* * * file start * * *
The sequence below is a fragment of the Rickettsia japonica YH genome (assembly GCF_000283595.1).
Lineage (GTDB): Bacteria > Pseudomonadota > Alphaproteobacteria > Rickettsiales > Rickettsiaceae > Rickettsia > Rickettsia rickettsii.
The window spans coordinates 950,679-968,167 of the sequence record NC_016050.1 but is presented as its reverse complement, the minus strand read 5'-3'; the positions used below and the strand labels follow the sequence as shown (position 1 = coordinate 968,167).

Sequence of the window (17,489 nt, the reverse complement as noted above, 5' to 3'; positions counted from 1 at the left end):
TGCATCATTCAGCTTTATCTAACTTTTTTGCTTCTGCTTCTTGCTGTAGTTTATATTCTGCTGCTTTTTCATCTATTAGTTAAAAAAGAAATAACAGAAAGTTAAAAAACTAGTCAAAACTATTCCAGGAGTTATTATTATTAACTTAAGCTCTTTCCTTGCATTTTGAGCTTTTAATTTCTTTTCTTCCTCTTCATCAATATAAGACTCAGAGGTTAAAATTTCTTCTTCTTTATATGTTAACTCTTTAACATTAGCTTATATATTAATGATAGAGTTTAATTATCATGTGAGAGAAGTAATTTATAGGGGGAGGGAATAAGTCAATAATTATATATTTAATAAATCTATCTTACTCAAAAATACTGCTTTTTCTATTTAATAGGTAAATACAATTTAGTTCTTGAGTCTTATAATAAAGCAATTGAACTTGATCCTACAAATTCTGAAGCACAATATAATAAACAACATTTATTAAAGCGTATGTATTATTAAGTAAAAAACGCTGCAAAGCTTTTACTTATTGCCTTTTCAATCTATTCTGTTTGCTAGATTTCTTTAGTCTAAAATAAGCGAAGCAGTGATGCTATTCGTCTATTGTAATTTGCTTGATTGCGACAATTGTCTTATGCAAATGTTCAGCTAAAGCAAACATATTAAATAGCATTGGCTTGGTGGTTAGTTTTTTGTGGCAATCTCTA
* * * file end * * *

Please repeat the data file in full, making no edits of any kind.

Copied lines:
The sequence below is a fragment of the Rickettsia japonica YH genome (assembly GCF_000283595.1).
Lineage (GTDB): Bacteria > Pseudomonadota > Alphaproteobacteria > Rickettsiales > Rickettsiaceae > Rickettsia > Rickettsia rickettsii.
The window spans coordinates 950,679-968,167 of the sequence record NC_016050.1 but is presented as its reverse complement, the minus strand read 5'-3'; the positions used below and the strand labels follow the sequence as shown (position 1 = coordinate 968,167).

Sequence of the window (17,489 nt, the reverse complement as noted above, 5' to 3'; positions counted from 1 at the left end):
TGCATCATTCAGCTTTATCTAACTTTTTTGCTTCTGCTTCTTGCTGTAGTTTATATTCTGCTGCTTTTTCATCTATTAGTTAAAAAAGAAATAACAGAAAGTTAAAAAACTAGTCAAAACTATTCCAGGAGTTATTATTATTAACTTAAGCTCTTTCCTTGCATTTTGAGCTTTTAATTTCTTTTCTTCCTCTTCATCAATATAAGACTCAGAGGTTAAAATTTCTTCTTCTTTATATGTTAACTCTTTAACATTAGCTTATATATTAATGATAGAGTTTAATTATCATGTGAGAGAAGTAATTTATAGGGGGAGGGAATAAGTCAATAATTATATATTTAATAAATCTATCTTACTCAAAAATACTGCTTTTTCTATTTAATAGGTAAATACAATTTAGTTCTTGAGTCTTATAATAAAGCAATTGAACTTGATCCTACAAATTCTGAAGCACAATATAATAAACAACATTTATTAAAGCGTATGTATTATTAAGTAAAAAACGCTGCAAAGCTTTTACTTATTGCCTTTTCAATCTATTCTGTTTGCTAGATTTCTTTAGTCTAAAATAAGCGAAGCAGTGATGCTATTCGTCTATTGTAATTTGCTTGATTGCGACAATTGTCTTATGCAAATGTTCAGCTAAAGCAAACATATTAAATAGCATTGGCTTGGTGGTTAGTTTTTTGTGGCAATCTCTA